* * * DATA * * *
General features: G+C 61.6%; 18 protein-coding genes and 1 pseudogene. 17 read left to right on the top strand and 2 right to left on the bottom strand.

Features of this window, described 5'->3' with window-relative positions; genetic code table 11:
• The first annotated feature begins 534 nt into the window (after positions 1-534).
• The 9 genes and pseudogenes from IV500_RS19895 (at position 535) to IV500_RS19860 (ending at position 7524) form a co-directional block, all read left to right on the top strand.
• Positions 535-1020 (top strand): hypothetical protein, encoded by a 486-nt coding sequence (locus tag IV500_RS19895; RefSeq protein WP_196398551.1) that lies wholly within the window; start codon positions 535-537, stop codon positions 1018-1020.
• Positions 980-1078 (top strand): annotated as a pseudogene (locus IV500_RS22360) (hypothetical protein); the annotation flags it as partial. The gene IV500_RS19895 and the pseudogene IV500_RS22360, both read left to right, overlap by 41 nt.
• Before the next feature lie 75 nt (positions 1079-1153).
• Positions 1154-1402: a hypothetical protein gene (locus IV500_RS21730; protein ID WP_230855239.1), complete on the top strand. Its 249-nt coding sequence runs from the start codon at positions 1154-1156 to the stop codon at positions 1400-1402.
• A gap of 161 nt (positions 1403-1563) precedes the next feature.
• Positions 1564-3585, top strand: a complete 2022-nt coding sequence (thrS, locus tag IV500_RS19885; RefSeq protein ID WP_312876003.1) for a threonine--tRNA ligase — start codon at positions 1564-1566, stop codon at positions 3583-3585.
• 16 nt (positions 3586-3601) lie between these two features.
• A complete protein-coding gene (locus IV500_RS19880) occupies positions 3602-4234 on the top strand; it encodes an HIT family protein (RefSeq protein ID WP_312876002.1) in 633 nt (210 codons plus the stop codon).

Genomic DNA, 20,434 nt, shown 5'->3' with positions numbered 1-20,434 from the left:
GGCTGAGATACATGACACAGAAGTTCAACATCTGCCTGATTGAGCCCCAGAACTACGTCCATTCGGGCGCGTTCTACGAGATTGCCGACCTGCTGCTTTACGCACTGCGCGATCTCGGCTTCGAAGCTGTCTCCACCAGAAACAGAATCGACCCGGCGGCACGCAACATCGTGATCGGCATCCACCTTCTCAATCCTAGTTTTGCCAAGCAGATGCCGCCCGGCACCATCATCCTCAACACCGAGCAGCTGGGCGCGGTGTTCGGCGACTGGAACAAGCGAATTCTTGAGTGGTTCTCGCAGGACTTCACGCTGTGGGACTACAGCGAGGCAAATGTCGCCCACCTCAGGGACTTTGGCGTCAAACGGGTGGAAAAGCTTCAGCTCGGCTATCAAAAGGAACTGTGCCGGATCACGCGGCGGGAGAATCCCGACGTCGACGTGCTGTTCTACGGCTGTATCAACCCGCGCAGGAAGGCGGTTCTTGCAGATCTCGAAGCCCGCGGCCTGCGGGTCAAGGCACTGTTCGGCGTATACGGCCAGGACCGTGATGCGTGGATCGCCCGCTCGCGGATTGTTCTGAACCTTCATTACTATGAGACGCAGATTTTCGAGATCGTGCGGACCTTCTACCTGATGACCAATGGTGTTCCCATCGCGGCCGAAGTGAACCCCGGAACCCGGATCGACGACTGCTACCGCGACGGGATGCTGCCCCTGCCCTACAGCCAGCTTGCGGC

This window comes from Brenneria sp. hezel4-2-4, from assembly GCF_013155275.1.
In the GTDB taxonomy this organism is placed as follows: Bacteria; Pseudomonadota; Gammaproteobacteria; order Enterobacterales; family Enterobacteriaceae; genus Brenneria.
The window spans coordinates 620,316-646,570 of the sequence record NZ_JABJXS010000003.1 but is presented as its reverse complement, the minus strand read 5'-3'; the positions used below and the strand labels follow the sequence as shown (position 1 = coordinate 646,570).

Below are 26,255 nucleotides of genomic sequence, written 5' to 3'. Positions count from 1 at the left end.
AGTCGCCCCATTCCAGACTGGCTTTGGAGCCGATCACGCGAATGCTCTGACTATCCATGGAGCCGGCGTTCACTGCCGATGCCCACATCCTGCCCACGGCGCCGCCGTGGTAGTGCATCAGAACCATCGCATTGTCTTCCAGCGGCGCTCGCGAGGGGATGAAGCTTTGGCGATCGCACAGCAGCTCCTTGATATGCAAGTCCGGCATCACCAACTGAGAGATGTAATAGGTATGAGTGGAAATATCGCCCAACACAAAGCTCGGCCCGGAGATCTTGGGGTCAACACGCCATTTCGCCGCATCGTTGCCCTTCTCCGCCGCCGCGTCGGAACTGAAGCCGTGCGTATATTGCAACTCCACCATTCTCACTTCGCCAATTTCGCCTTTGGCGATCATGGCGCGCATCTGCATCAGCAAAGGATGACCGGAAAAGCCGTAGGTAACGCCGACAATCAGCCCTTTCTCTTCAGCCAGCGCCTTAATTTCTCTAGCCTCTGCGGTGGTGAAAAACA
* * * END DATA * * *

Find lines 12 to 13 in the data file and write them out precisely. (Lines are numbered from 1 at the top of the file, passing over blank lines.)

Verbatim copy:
• A complete protein-coding gene (locus IV500_RS19880) occupies positions 3602-4234 on the top strand; it encodes an HIT family protein (RefSeq protein ID WP_312876002.1) in 633 nt (210 codons plus the stop codon).

Genomic DNA, 20,434 nt, shown 5'->3' with positions numbered 1-20,434 from the left: